• Even if implemented, the new rule will NOT count food, medical, and/or housing benefits used BEFORE October 15th.
  • Not everyone is subject to the rule.
    • Many people are exempt from the rule: green card holders, asylees, etc.
    • Not all benefits count as negative factors: CHIP, WIC, school lunches, state and locally funded programs are not counted. The use of Medicaid benefits will not count against children under 21 or against pregnant women.
    • Benefits used by family members will not be counted against an individual applicant.
  • Every situation is different. You may want to consult with an immigration attorney if you have questions about your own case. There are resources that can help you make the best choices for your family.

Quick Hits:

  • The federal government, unfortunately, has apparently reversed its decision limiting the use of accumulator adjusters. Earlier this year, CMS had indicated that health plans in 2020 would only be allowed to exclude manufacturer copay assistance for a brand name drug when a generic alternative to the brand name drug is available. But in FAQs issued on August 26th, CMS announced that it has discovered a conflict between its April rule and existing IRS regulations governing high deductible health plans. As a result, CMS says, it will now allow apparently all plans (not just high deductible plans) to exclude the value of copay assistance for brand name drugs in 2020, whether or not a generic alternative exists. Patient groups expressed their disappointment with the FAQ and are seeking clarification from CMS. This is a developing story .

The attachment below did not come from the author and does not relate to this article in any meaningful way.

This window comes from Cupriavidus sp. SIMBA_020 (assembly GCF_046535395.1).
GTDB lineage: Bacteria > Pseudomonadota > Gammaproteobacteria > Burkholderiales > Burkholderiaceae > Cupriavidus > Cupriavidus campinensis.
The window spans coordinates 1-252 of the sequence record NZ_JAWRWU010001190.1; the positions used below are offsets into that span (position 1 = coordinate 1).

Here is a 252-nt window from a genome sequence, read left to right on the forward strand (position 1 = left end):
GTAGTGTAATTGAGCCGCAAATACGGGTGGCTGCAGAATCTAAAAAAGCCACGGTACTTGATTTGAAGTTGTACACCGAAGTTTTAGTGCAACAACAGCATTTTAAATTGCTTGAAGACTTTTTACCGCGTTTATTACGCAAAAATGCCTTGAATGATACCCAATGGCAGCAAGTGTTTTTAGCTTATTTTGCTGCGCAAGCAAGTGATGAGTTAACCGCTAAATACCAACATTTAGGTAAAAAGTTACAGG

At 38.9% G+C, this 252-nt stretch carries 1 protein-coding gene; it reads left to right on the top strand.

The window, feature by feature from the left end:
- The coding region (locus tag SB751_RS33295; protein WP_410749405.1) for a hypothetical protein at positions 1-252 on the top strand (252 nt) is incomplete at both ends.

• A more welcome development on accumulator adjusters comes from Illinois, where on August 27thGovernor J.B. Pritzker signed into law a bill regulating pharmacy benefits managers (H.B. 465). Among other things, the new law will require Illinois insurers to apply copay assistance toward patients’ deductibles and out-of-pocket maximums. Illinois becomes the fourth state to enact legislation that protects patients by ensuring that all payments made for their prescription drugs count toward their deductibles and out-of-pocket maximums.